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  Life   Art  26 Jun 2018  Dance, music through the ages

Dance, music through the ages

THE ASIAN AGE. | PRAN NEVILE
Published : Jun 26, 2018, 1:39 am IST
Updated : Jun 26, 2018, 1:39 am IST

During the later Mughal period, singers and dancers with lavish royal patronage began to wield great influence in the court.

 A nautch girl sitting at the feet of two memsahibs and singing by SC Belnos c.1820
  A nautch girl sitting at the feet of two memsahibs and singing by SC Belnos c.1820

Dance and music, according to Indian tradition, are divine creation. The story goes that one day, Indra, lord of the firmament and some other gods grew bored and implored Lord Brahma, the creator, to find them a pastime that could be both seen and heard.  So Brahma inspired the sage Bharata to compile the Natya Shastra, the sacred treatise on dance and music.  While codifying the dance art, Bharata realised that the graceful lasya dance could be performed only by women. 

He informed Brahma about his problem, whereupon the supreme Lord created the Apsaras, the first performing women artistes, to entertain the gods.  Poets have composed songs extolling the beauty of Apsaras and how they delighted the gods as they danced merrily to the music of Gandharvas, the mythical divine singers. Mythological stories refer to Apsaras being commissioned by Lord Indra to seduce the sages whose austere penance caused tremors in Heaven.

Thus it was that the great sage, Vishwamitra, was captivated by Maneka’s charms that led tothe birth of Shakuntla, the heroine of Kalidasa’s famous drama by that name.

Urvashi, peer among the Apsaras, who is said to have been born on earth, imparted divine knowledge of dance and music to human beings.  Devadasis, as temple dancers, were the first recipients of this art, and over the centuries, their devotional dances became an essential part of the temple service.  Devadasi system was prevalent all over India, which is evident from glimpses of social and cultural life in the Mauryan period, provided by Kautilya.  As time passed, the exchange of devadasis between the temple and the court became an established practice.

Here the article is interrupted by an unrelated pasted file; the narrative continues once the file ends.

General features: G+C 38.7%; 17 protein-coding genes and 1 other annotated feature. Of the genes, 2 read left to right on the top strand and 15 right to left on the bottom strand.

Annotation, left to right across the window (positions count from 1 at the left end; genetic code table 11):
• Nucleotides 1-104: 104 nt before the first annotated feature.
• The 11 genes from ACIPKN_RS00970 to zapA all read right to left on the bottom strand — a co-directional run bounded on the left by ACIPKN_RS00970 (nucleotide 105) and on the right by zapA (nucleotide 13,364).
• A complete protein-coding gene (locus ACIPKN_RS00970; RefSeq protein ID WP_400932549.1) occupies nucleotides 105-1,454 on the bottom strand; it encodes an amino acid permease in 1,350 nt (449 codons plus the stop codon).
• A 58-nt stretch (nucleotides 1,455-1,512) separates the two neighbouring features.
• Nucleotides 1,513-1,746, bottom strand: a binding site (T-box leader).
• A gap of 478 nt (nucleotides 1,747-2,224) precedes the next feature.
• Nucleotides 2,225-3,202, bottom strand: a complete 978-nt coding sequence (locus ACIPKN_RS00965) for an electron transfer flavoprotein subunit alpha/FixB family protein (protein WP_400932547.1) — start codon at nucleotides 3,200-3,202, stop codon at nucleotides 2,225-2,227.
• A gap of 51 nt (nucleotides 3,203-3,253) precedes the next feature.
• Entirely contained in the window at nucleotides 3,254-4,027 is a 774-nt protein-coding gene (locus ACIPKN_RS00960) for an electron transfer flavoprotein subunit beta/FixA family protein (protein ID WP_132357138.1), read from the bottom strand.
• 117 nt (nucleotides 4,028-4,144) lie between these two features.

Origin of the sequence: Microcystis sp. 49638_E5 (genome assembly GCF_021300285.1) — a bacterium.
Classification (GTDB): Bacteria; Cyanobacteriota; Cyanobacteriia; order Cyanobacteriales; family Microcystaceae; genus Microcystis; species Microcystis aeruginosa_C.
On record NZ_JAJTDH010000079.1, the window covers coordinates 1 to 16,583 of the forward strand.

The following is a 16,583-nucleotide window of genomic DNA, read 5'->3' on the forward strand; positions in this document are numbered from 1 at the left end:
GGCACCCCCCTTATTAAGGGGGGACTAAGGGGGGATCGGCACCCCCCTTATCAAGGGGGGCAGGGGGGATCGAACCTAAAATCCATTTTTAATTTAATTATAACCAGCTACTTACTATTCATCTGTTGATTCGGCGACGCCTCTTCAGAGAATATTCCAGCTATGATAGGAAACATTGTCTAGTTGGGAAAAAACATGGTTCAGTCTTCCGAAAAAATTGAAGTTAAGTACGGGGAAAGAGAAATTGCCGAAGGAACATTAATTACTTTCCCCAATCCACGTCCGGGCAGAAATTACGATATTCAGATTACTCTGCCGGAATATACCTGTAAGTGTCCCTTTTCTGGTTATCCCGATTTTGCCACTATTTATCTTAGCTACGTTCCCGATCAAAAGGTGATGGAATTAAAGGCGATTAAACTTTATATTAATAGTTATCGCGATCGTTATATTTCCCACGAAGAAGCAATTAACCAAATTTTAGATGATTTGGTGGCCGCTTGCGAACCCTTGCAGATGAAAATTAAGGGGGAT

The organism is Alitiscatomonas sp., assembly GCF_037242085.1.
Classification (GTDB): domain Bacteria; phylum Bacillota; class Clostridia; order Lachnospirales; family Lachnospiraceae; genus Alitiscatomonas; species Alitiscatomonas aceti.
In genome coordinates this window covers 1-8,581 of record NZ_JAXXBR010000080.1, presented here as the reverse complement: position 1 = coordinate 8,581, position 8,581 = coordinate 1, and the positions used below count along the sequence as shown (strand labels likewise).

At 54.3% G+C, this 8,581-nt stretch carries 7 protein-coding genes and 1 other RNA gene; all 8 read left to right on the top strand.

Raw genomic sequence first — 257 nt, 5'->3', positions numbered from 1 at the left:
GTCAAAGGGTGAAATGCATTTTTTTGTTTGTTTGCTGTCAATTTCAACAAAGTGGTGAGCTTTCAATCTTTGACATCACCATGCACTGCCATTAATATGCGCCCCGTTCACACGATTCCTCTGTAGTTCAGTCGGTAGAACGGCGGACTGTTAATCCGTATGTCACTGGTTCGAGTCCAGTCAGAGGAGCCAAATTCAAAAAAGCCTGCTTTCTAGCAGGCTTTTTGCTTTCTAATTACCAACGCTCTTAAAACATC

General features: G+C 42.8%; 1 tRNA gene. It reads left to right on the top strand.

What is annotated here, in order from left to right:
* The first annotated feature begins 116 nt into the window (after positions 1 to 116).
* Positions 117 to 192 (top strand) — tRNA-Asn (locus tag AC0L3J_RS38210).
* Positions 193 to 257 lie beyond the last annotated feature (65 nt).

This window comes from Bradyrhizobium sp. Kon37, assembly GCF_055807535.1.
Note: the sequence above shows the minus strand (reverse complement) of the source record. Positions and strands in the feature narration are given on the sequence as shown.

In ancient India there were also Ganikas, accomplished in 64 kalas (arts) which included dancing and singing.  Known for their physical charm, they entertained the rich and famous who vied with each other to win their favours. To be seen with a Ganika was considered a status symbol. The encounter between the Ganika and the ascetic is stock-motif in Sanskrit literature. In the course of time, dancing grew more and more popular and every king and chieftain had his own troupe of professional artists accomplished in dance and music.

With the advent of Islam, the Devadasi institution disintegrated in north India but it continued to flourish in the South. For the Mughal rulers, dancing was an essential component of royal entertainment and they brought to India Persian dancing girls known as Damnis, Lolonis, horokenis and Hentsinis with their own distinctive style of dancing.  The interaction of Persian dancing style with that of the traditional Hindu form brought a glorious fusion of Hindu-Muslim arts and a new kind of alloyed dance form was evolved, popularly known as “Kathak”.  The wealth and prosperity of the Mughals encouraged the cultivation of all art forms and with royal patronage. “Kathak” came to be regarded as a sophisticated form of entertainment.  The high-class dancing girls were conferred the title of Kanchanis (gilded) by Akbar.  

During the later Mughal period, singers and dancers with lavish royal patronage began to wield great influence in the court. Jahandar Shah married the famous dancing girl, Lal Kunwar and gave her the status of a queen with the title of Imtiaz Mahal (Chosen One of the Palace).  She came to be known as the “Dancing Empress” of India.  Another colourful ruler, Mohammad Shah Rangila, also married a dancing girl, Uttambai, known as Qudsia Begum.  After the decline of Mughal power, Delhi lost its former glory and the scene shifted to Lucknow, the seat of Oudh Nawabs, where the leading dancing girls found a new home.  Repositories of art, culture and refinement, they occupied a respectable position in society.  Wajid Ali Shah, the last Nawab of Oudh, whose reign is remembered as the golden age of music and dance, went to the extent of establishing an institution called the Parikhana (fairy-house) where young girls were taught dance and music.